DAYBREAK DAILY: 'We just Washingtonized Richmond'

ABC7 WEATHER: Mostly sunny with highs near 90.

‘GOOD MORNING WASHINGTON’: Among the reports – Preliminary court appearance for P.G. teacher accused of sex abuse; much more, beginning at 4:30 a.m. M-F.

‘WASHINGTONIZED RICHMOND’: Of GOP deliberations, per the Richmond Times-Dispatch, “If House Majority Leader Eric Cantor’s primary defeat on Tuesday night was a political earthquake, Thursday night was an aftershock. Fresh off the remarkable upset in the 7th Congressional District, conservative activists pushed Republicans in the statehouse for action on the state budget, with Gov. Terry McAuliffe’s top legislative priority hanging in the balance.

“In eleventh-hour backroom wrangling, Senate Republicans persuaded three GOP senators who supported a private-option plan for extending health insurance to back a budget that includes language adding a barrier to expansion by McAuliffe. “It was a classic example of politics trumping policy,” said Sen. John Watkins, R-Powhatan, principal author of the Marketplace Virginia plan for expanding coverage. “We just Washingtonized Richmond.” ’’

MEANWHILE: Speaking of Cantor, per Bloomberg News, “U.S. House Majority Leader Eric Cantor, ousted in last week’s Republican primary, defended his views Sunday on revising immigration laws while saying his position “can make a lot of people mad” in both political parties. Cantor, who is from Henrico County and represents Virginia’s 7th Congressional District, said on Sunday talk shows that he has always supported giving legal status to certain undocumented children while opposing a broader rewrite of immigration laws that the Democratic-led U.S. Senate passed last year.

“ “Did that infuriate folks on both sides? Sure,” Cantor said on ABC’s “This Week” program. “But it is the principled position. I think an incremental-reform approach to immigration is what we need.” The second-ranking House Republican said earlier on CNN’s “State of the Union” program that he has been consistent in his views on immigration laws.”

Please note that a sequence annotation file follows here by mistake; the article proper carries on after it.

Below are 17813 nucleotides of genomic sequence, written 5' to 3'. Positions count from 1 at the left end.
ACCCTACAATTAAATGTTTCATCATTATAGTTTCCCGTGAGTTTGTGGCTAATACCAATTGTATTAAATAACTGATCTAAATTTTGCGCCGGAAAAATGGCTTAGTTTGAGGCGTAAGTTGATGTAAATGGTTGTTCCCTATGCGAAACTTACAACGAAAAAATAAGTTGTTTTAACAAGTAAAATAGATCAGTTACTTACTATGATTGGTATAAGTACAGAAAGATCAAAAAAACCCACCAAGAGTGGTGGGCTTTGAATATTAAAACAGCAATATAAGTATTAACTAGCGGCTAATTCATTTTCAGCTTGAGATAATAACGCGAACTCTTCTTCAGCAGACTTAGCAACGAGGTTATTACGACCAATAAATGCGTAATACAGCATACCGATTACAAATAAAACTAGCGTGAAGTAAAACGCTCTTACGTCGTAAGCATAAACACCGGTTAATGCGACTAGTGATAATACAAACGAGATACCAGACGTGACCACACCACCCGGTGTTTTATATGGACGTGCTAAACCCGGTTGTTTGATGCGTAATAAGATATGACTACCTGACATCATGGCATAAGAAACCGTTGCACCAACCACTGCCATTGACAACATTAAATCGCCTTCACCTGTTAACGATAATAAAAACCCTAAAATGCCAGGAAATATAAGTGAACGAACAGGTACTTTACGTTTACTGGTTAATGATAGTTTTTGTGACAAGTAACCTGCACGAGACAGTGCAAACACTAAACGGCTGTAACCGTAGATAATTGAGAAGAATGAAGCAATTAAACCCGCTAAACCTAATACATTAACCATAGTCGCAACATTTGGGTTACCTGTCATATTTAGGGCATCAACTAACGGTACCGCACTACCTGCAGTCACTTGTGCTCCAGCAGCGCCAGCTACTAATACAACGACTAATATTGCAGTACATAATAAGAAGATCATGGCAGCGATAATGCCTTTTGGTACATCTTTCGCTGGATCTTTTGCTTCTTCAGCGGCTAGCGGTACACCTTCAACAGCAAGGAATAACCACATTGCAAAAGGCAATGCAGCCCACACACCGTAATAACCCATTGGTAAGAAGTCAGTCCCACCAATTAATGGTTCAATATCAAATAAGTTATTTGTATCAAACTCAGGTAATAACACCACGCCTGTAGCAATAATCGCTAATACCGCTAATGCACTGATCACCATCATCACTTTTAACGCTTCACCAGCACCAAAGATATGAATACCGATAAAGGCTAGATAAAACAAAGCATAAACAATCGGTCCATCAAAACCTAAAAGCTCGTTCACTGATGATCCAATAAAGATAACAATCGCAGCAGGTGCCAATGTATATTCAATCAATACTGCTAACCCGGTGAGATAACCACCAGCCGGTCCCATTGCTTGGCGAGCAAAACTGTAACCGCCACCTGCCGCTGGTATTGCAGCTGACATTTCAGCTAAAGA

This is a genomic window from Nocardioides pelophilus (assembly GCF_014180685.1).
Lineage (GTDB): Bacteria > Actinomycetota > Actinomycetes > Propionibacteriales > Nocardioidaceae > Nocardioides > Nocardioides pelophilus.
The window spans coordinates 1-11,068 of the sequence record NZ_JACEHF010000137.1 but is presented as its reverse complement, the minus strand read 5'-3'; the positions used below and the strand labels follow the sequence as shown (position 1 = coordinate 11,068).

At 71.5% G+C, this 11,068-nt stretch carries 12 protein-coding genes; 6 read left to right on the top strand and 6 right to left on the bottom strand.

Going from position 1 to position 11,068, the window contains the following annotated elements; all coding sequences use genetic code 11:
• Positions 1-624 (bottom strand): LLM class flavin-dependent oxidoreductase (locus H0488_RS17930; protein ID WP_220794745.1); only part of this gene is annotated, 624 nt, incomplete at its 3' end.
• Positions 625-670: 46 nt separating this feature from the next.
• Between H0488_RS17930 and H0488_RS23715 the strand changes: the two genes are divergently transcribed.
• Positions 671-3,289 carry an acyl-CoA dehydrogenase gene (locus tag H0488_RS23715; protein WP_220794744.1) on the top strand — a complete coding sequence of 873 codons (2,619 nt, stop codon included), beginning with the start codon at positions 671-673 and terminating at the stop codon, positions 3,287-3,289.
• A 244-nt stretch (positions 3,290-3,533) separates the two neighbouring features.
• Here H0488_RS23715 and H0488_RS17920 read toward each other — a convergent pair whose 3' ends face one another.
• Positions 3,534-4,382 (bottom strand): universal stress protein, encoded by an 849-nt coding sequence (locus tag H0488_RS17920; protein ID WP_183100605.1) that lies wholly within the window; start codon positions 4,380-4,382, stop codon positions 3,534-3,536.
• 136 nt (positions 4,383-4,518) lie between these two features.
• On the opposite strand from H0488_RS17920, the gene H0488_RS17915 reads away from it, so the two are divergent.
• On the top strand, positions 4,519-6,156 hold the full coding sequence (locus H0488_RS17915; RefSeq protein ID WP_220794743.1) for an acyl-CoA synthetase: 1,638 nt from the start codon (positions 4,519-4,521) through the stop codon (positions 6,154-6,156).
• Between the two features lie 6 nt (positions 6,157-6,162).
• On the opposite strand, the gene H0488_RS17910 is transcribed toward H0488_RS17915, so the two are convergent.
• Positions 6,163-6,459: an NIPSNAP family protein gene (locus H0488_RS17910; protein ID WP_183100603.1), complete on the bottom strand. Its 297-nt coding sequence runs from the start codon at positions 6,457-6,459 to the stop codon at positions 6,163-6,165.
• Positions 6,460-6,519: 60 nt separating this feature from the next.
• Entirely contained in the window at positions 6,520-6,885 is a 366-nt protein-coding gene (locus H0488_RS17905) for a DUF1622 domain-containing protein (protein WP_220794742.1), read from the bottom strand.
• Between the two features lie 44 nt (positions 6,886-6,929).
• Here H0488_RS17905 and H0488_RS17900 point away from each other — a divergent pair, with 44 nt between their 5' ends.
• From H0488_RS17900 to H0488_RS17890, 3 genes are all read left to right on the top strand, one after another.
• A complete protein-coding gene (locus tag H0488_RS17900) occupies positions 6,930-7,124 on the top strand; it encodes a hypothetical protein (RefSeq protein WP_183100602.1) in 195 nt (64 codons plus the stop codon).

MARYLAND MONEY: Of a snag, per the Baltimore Sun, “Maryland's economy has grown almost without fail in the last quarter-century, ticking up year after year. But not in 2013. That's according to early estimates from the U.S. Department of Commerce, which showed Maryland's gross domestic product stagnating last year — putting the state near the bottom of the national pack. Only the District of Columbia and Alaska fared worse.

“It's another indication that 2013 wasn't great for Maryland, where federal budget cuts had an outsized effect because of the state's big cluster of federal contractors and agencies. The state's personal income growth was among the nation's smallest last year, the Commerce Department reported earlier. And while job growth didn't rank quite so badly, Maryland's rate of expansion was outpaced by three-quarters of the country.”

MARION BARRY: Thinking out loud, per the Washington Post, “At times during the 1980s, Marion Barry writes in his new memoir, he would stand amid one of the many parties he’d frequent as mayor, sip on a Hennessy and Coke, and take it all in. “I would think, Damn! I did all of this [stuff]? How did I do it?” Barry writes about his days as both unapologetic “night owl” and power broker. “But I didn’t have time to be too proud or introspective. I had to keep doing what I was doing, and what had gotten me there.”

“With the Tuesday release of the 336-page autobiography “Mayor for Life: The Incredible Story of Marion Barry, Jr.,” the time for pride and introspection has come for the former four-term mayor, current Ward 8 D.C. Council member and defining figure of modern-day District politics. Written with Charlotte-based novelist Omar Tyree, “Mayor for Life” is heavier on the former than the latter, seeking to recast Barry’s legacy as a civil rights icon and crusader for black empowerment while denying, eliding or explaining away the controversies that pocked his four decades in politics.”

IRAQ: Violence escalates, per the New York Times, “Wielding the threat of sectarian slaughter, Sunni Islamist militants claimed on Sunday that they had massacred hundreds of captive Shiite members of Iraq’s security forces, posting grisly pictures of a mass execution in Tikrit as evidence and warning of more killing to come.

“Even as anecdotal reports of extrajudicial killings around the country seemed to bear out the Islamic State in Iraq and Syria’s intent to kill Shiites wherever it could, Iraqi officials and some human rights groups cautioned that the militants’ claim to have killed 1,700 soldiers in Tikrit could not be immediately verified.”